Shabana and Gaultier Rule the Night in SF

  • 10/21/2012 3:17 pm
Shabana and Gaultier Rule the Night in SF

For the eleventh time since 2004, England’s James Willstrop and Egypt’s Amr Shabana squared off in a PSA quarterfinal, with Willstrop holding a slight edge (6-4) before tonight’s opening match on the spectacular McWil Courtwall glass court at Justin Herman Plaza in San Francisco, California.

In Philadelphia a week ago, Shabana looked as lean and fit as he’s been in the last five years. And it showed tonight as he took out the No. 1 seed in three straight—11-8, 11-8, 11-9.

The chilly San Francisco air favors the Egyptian’s attacking style, mixing knee-bending boasts from the back and mid-court with inch-perfect length. When asked about the conditions, Shabana said, “I actually don’t like the cold. It does help with control of the court, but I’m not used to it and worry about getting injured. So I never stop moving around.”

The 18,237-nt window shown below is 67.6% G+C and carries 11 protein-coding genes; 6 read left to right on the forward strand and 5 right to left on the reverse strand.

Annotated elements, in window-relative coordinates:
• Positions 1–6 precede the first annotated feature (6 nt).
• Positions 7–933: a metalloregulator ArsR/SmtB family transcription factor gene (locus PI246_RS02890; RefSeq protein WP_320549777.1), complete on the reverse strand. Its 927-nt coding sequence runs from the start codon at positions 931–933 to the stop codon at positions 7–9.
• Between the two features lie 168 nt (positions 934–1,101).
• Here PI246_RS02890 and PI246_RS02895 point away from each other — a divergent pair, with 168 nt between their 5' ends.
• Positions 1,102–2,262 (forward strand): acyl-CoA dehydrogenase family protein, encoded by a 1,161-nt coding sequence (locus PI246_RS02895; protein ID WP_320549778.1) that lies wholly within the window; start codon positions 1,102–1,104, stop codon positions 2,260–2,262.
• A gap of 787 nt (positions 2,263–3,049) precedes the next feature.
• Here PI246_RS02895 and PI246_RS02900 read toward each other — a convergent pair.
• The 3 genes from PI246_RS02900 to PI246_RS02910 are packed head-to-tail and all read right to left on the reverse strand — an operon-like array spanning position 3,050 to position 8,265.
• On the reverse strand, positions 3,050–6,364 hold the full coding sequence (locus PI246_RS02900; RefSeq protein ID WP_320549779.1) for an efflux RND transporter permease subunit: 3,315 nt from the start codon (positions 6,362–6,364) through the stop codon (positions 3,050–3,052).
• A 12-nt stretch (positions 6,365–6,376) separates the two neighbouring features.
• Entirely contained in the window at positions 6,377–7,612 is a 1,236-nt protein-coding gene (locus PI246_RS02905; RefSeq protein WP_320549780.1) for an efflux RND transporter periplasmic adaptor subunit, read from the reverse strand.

Willstrop just never seemed to get going. After dropping the opener with several errors and strokes against him, Willstrop did pull himself together early in the second game while building a sizable lead, 7-2. But Shabana simply kept making the court longer and wider, while also drawing gasps from the capacity crowd with eye-popping court coverage.

In essence, this was Shabana’s match from the start. Willstrop appeared to be suffering from a cough, though earlier in the day he was excited to get going.

In the second quarterfinal, Gregory Gaultier of France hammered away at Egypt’s Tarek Momen to run away with the first two games. Relentless length on both sides of the court, made possible by the supreme quickness and balance of Gaultier who seems to be able to reach any ball on the court.

In the third, Momen played a more free-flowing game, attacking short—particularly on the left side—with positive effect. Drop exchanges were going Momen’s way for the duration and he cut Gaultier’s margin to 2-1.

In the fourth, Momen again ran away with the game while Gaultier became frustrated and made a handful of errors that he can be prone to make when he becomes distracted by referee decisions with which he disagrees. But down 10-6 and staring straight into the headlights of a deciding fifth game, the wheels came off for Momen.